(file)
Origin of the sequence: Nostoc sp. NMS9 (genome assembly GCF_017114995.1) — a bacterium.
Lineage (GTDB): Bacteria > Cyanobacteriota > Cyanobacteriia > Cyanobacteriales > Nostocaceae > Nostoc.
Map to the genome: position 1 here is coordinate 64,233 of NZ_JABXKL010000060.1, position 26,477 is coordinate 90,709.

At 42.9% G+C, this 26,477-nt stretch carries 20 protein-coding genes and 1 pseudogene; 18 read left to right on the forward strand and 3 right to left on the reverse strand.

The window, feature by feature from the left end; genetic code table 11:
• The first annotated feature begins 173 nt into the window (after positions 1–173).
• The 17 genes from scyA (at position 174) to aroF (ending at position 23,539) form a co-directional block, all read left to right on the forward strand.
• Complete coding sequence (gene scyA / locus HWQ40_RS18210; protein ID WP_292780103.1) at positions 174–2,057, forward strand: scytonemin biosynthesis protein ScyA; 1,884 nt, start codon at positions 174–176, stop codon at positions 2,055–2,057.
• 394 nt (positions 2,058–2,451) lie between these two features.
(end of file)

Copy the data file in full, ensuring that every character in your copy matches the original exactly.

Origin of the sequence: Nostoc sp. NMS9 (genome assembly GCF_017114995.1) — a bacterium.
Lineage (GTDB): Bacteria > Cyanobacteriota > Cyanobacteriia > Cyanobacteriales > Nostocaceae > Nostoc.
Map to the genome: position 1 here is coordinate 64,233 of NZ_JABXKL010000060.1, position 26,477 is coordinate 90,709.

At 42.9% G+C, this 26,477-nt stretch carries 20 protein-coding genes and 1 pseudogene; 18 read left to right on the forward strand and 3 right to left on the reverse strand.

The window, feature by feature from the left end; genetic code table 11:
• The first annotated feature begins 173 nt into the window (after positions 1–173).
• The 17 genes from scyA (at position 174) to aroF (ending at position 23,539) form a co-directional block, all read left to right on the forward strand.
• Complete coding sequence (gene scyA / locus HWQ40_RS18210; protein ID WP_292780103.1) at positions 174–2,057, forward strand: scytonemin biosynthesis protein ScyA; 1,884 nt, start codon at positions 174–176, stop codon at positions 2,055–2,057.
• 394 nt (positions 2,058–2,451) lie between these two features.